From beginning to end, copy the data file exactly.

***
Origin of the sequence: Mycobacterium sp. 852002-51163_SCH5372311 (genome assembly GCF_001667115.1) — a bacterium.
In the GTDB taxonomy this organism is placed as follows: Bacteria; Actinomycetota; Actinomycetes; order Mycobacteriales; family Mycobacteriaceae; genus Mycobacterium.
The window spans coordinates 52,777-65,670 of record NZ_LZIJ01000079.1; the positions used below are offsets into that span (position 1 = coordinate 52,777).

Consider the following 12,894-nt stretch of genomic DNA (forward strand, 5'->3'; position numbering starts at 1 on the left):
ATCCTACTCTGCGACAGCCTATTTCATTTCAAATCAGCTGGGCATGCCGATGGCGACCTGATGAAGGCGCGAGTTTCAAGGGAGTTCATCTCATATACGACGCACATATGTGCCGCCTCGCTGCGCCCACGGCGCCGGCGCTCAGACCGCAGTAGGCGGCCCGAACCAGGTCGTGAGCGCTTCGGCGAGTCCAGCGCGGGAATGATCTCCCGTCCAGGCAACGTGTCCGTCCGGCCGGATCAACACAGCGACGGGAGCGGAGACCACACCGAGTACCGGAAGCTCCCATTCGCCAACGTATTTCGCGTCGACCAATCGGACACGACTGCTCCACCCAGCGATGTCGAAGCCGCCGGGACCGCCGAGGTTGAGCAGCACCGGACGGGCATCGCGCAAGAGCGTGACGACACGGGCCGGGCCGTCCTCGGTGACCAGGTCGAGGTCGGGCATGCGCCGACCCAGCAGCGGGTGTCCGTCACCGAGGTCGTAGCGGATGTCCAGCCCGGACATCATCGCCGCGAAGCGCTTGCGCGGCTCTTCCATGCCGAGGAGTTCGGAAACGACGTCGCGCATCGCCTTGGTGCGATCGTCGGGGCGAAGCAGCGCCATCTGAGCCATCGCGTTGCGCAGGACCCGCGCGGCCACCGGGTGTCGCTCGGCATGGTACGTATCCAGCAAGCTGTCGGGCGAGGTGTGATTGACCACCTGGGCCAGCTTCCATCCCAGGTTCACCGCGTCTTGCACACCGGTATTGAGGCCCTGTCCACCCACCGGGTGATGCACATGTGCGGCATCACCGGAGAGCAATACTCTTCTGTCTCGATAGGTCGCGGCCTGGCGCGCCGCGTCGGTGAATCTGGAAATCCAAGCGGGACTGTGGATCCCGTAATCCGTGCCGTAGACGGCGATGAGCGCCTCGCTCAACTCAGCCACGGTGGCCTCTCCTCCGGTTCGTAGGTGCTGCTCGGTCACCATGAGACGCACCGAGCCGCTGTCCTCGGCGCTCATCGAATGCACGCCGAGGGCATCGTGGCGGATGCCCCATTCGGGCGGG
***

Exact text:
Origin of the sequence: Mycobacterium sp. 852002-51163_SCH5372311 (genome assembly GCF_001667115.1) — a bacterium.
In the GTDB taxonomy this organism is placed as follows: Bacteria; Actinomycetota; Actinomycetes; order Mycobacteriales; family Mycobacteriaceae; genus Mycobacterium.
The window spans coordinates 52,777-65,670 of record NZ_LZIJ01000079.1; the positions used below are offsets into that span (position 1 = coordinate 52,777).

Consider the following 12,894-nt stretch of genomic DNA (forward strand, 5'->3'; position numbering starts at 1 on the left):
ATCCTACTCTGCGACAGCCTATTTCATTTCAAATCAGCTGGGCATGCCGATGGCGACCTGATGAAGGCGCGAGTTTCAAGGGAGTTCATCTCATATACGACGCACATATGTGCCGCCTCGCTGCGCCCACGGCGCCGGCGCTCAGACCGCAGTAGGCGGCCCGAACCAGGTCGTGAGCGCTTCGGCGAGTCCAGCGCGGGAATGATCTCCCGTCCAGGCAACGTGTCCGTCCGGCCGGATCAACACAGCGACGGGAGCGGAGACCACACCGAGTACCGGAAGCTCCCATTCGCCAACGTATTTCGCGTCGACCAATCGGACACGACTGCTCCACCCAGCGATGTCGAAGCCGCCGGGACCGCCGAGGTTGAGCAGCACCGGACGGGCATCGCGCAAGAGCGTGACGACACGGGCCGGGCCGTCCTCGGTGACCAGGTCGAGGTCGGGCATGCGCCGACCCAGCAGCGGGTGTCCGTCACCGAGGTCGTAGCGGATGTCCAGCCCGGACATCATCGCCGCGAAGCGCTTGCGCGGCTCTTCCATGCCGAGGAGTTCGGAAACGACGTCGCGCATCGCCTTGGTGCGATCGTCGGGGCGAAGCAGCGCCATCTGAGCCATCGCGTTGCGCAGGACCCGCGCGGCCACCGGGTGTCGCTCGGCATGGTACGTATCCAGCAAGCTGTCGGGCGAGGTGTGATTGACCACCTGGGCCAGCTTCCATCCCAGGTTCACCGCGTCTTGCACACCGGTATTGAGGCCCTGTCCACCCACCGGGTGATGCACATGTGCGGCATCACCGGAGAGCAATACTCTTCTGTCTCGATAGGTCGCGGCCTGGCGCGCCGCGTCGGTGAATCTGGAAATCCAAGCGGGACTGTGGATCCCGTAATCCGTGCCGTAGACGGCGATGAGCGCCTCGCTCAACTCAGCCACGGTGGCCTCTCCTCCGGTTCGTAGGTGCTGCTCGGTCACCATGAGACGCACCGAGCCGCTGTCCTCGGCGCTCATCGAATGCACGCCGAGGGCATCGTGGCGGATGCCCCATTCGGGCGGG